Treatment of Body Dysmorphic Disorder
What is Body Dysmorphic Disorder?
Body Dysmorphic Disorder, or BDD, is a type of mental illness. It is characterized by an obsession with one’s body and outward appearance. A person suffering from BDD will see bodily characteristics as defective and in need of correction when they are outwardly quite normal or attractive. They may constantly and compulsively check their appearance in a mirror, or wear excessive amounts of makeup. Some people may even opt for extreme cosmetic surgeries in order to “fix” their bodies when there is actually no need to do so. They may withdraw from society because they feel that their perceived “defect” makes them intolerable to others. Body dysmorphic disorder sufferers also tend to experience depression and anxiety due to their belief that they are physically unattractive. The disorder typically develops in adolescence, and according to the National Institutes of Health, the disorder is even more common than anorexia. How is such a disorder treated?
How is Body Dysmorphic Disorder Treated?
People who are diagnosed as suffering from BDD have a variety of treatment options available. The most common methods include a combination of medication and therapy.
Cognitive behavioral therapy (CBT) is a tool that teaches BBD sufferers how to manage their negative self-image. The therapist and the patient work together in order to learn how to recognize the patient’s thought patterns and moods. As the patient builds an awareness of how their thoughts impact their self-image, they can begin to use coping mechanisms that are taught to them by the therapist.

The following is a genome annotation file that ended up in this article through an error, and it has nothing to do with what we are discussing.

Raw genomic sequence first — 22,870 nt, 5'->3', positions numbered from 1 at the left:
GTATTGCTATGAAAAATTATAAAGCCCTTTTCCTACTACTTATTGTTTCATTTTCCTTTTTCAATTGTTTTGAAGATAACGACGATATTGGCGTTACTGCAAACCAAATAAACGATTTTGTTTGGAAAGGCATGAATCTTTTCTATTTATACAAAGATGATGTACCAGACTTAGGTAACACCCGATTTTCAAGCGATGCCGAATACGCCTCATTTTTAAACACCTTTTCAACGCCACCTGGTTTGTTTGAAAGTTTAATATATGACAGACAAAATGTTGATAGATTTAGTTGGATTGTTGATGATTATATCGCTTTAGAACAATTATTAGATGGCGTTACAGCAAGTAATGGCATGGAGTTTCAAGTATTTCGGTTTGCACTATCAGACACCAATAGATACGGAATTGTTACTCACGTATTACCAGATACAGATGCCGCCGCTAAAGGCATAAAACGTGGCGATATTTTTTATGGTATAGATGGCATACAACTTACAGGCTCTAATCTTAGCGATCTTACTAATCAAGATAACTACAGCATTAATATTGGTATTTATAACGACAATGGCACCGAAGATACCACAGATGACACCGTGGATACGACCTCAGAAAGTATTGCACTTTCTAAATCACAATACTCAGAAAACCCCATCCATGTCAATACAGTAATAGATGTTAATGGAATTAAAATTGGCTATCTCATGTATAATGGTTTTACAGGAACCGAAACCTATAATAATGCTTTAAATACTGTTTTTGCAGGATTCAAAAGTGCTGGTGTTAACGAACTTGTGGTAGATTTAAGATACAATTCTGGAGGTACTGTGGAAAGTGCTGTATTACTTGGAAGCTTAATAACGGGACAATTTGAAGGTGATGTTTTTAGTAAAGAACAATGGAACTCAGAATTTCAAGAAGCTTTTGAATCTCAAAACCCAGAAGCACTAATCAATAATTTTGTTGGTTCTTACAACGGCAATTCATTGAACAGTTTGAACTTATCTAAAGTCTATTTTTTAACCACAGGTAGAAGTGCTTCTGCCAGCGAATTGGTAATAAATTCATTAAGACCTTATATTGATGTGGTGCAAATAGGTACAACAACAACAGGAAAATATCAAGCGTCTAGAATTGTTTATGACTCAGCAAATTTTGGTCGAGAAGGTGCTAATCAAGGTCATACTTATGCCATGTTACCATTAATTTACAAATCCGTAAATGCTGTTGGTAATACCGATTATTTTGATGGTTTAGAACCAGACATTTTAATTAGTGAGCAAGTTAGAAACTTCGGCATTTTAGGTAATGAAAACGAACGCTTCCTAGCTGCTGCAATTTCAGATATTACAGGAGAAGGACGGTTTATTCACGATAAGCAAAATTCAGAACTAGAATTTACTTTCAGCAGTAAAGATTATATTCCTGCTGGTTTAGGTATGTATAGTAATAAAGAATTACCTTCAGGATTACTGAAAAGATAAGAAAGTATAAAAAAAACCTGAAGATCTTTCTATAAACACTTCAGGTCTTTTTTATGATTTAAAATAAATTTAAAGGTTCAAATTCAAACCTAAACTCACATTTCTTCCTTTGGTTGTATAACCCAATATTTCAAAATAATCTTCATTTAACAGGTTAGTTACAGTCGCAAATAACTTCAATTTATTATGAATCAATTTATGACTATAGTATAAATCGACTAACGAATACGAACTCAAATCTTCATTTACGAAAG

Medication can also be used with CBT in order to provide the best possible tools for managing a person’s condition. Selective serotonin reuptake inhibitors (SSRIs) are typically prescribed to people who suffer from depression. Because depression can be a common symptom of body dysmorphic disorder, SSRIs tend to help people diagnosed with BDD. These medications can provide relief from the obsessive thoughts and behaviors that characterize the disorder. The dosage recommended is usually much higher for BDD patients than it is for those who only experience depression or anxiety.
Sometimes more intensive treatment is needed. In very extreme cases, a person suffering from BDD may require hospitalization. If a parson is at risk for harming themselves because of their inability to cope with their disorder, then they may have to be committed to an inpatient facility. This is for their physical safety, as BDD sufferers are often at a higher risk of attempting suicide. Due to the fact that BDD often accompanies eating disorders, patients may find that inpatient rehabilitation centers that treat these disorders can provide them with the help that they need.
Body dysmorphic disorder is a serious issue. If treatment is provided quickly and efficiently, then a patient has a high chance of recovering and leading a normal life.